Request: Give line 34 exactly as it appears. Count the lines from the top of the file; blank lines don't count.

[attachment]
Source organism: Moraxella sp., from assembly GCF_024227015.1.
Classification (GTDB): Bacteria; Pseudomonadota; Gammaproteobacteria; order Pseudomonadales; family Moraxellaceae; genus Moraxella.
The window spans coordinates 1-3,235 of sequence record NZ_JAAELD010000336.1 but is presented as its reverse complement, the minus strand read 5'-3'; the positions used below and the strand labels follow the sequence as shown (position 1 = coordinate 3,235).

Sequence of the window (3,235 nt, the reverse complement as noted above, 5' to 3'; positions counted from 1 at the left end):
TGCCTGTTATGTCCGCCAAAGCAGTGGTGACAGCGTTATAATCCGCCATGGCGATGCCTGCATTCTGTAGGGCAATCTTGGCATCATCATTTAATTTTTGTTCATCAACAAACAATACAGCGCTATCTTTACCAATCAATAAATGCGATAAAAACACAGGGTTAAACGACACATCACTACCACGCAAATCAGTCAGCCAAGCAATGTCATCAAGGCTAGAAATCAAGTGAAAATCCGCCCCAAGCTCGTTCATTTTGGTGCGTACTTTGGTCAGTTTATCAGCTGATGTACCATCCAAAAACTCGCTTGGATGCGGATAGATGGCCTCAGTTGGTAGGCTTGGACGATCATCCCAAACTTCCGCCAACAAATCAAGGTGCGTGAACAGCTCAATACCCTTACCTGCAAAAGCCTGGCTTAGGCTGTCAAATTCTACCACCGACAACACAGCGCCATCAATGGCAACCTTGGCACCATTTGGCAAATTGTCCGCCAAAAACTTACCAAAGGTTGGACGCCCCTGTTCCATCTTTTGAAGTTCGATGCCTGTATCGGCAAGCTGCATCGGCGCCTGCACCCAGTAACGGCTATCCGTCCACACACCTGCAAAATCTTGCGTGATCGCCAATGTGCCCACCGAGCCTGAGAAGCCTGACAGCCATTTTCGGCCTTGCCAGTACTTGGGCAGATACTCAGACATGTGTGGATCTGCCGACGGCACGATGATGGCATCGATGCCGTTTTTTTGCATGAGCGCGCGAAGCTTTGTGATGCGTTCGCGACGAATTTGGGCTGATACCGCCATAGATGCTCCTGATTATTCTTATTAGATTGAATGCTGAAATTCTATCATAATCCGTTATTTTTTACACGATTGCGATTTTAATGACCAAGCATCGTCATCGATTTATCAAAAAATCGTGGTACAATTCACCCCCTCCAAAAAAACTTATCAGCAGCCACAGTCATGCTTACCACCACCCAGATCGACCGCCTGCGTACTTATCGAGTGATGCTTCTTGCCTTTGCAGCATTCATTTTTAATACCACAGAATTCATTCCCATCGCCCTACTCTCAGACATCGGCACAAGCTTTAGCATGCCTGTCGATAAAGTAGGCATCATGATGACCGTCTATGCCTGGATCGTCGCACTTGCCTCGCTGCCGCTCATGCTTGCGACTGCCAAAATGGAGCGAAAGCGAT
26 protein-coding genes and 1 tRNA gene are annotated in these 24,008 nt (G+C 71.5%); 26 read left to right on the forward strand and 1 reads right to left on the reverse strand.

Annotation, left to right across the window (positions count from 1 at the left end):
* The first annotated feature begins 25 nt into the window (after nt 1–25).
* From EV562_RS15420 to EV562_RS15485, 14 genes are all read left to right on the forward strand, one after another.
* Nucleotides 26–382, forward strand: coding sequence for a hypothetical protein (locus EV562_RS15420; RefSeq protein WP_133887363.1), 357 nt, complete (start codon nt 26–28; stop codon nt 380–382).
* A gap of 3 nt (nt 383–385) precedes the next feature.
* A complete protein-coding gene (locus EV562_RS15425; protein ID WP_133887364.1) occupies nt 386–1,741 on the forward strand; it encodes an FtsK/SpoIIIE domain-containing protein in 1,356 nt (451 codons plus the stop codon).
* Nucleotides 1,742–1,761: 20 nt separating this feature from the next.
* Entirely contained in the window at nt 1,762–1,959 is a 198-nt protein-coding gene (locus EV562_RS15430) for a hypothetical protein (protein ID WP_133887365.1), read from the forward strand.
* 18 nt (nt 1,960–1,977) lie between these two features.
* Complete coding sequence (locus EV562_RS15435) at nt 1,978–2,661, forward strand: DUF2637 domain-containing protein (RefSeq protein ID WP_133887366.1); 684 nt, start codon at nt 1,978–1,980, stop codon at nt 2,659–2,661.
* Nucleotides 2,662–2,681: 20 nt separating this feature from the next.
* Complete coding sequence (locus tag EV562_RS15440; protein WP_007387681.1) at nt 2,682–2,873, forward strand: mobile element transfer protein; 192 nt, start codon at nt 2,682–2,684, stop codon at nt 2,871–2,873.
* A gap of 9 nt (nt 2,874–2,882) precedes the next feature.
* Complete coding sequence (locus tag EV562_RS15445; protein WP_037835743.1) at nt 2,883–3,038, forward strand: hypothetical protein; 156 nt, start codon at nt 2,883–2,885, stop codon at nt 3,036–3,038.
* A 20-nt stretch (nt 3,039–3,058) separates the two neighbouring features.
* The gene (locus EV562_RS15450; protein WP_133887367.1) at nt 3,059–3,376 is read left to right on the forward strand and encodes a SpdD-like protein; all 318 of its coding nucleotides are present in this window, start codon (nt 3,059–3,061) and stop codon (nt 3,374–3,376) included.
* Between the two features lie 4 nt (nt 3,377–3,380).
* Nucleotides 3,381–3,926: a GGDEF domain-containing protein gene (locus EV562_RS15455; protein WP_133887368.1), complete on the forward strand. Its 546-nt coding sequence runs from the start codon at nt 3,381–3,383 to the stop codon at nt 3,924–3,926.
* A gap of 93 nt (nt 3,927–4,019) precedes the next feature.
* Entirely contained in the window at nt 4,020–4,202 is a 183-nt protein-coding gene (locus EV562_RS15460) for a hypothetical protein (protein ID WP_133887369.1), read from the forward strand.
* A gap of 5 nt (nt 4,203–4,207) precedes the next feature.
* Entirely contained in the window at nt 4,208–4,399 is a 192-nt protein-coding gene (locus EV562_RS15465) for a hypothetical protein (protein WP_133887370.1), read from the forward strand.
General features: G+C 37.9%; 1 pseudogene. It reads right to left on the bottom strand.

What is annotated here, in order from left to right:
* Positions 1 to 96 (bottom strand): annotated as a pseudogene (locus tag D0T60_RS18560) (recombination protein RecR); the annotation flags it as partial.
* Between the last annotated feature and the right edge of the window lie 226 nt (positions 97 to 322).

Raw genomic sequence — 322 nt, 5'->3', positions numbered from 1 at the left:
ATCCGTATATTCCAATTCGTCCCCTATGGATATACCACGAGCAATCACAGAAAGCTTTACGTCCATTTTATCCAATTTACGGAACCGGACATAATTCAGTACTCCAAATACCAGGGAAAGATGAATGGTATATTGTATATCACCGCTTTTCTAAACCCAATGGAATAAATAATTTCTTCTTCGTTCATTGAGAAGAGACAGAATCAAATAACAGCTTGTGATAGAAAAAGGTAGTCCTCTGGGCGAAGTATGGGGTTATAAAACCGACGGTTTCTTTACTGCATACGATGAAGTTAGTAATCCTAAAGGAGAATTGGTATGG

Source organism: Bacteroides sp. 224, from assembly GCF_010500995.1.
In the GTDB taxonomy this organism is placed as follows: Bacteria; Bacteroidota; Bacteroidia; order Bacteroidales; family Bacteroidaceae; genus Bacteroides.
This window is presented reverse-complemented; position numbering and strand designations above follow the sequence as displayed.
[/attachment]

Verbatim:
ATCCGTATATTCCAATTCGTCCCCTATGGATATACCACGAGCAATCACAGAAAGCTTTACGTCCATTTTATCCAATTTACGGAACCGGACATAATTCAGTACTCCAAATACCAGGGAAAGATGAATGGTATATTGTATATCACCGCTTTTCTAAACCCAATGGAATAAATAATTTCTTCTTCGTTCATTGAGAAGAGACAGAATCAAATAACAGCTTGTGATAGAAAAAGGTAGTCCTCTGGGCGAAGTATGGGGTTATAAAACCGACGGTTTCTTTACTGCATACGATGAAGTTAGTAATCCTAAAGGAGAATTGGTATGG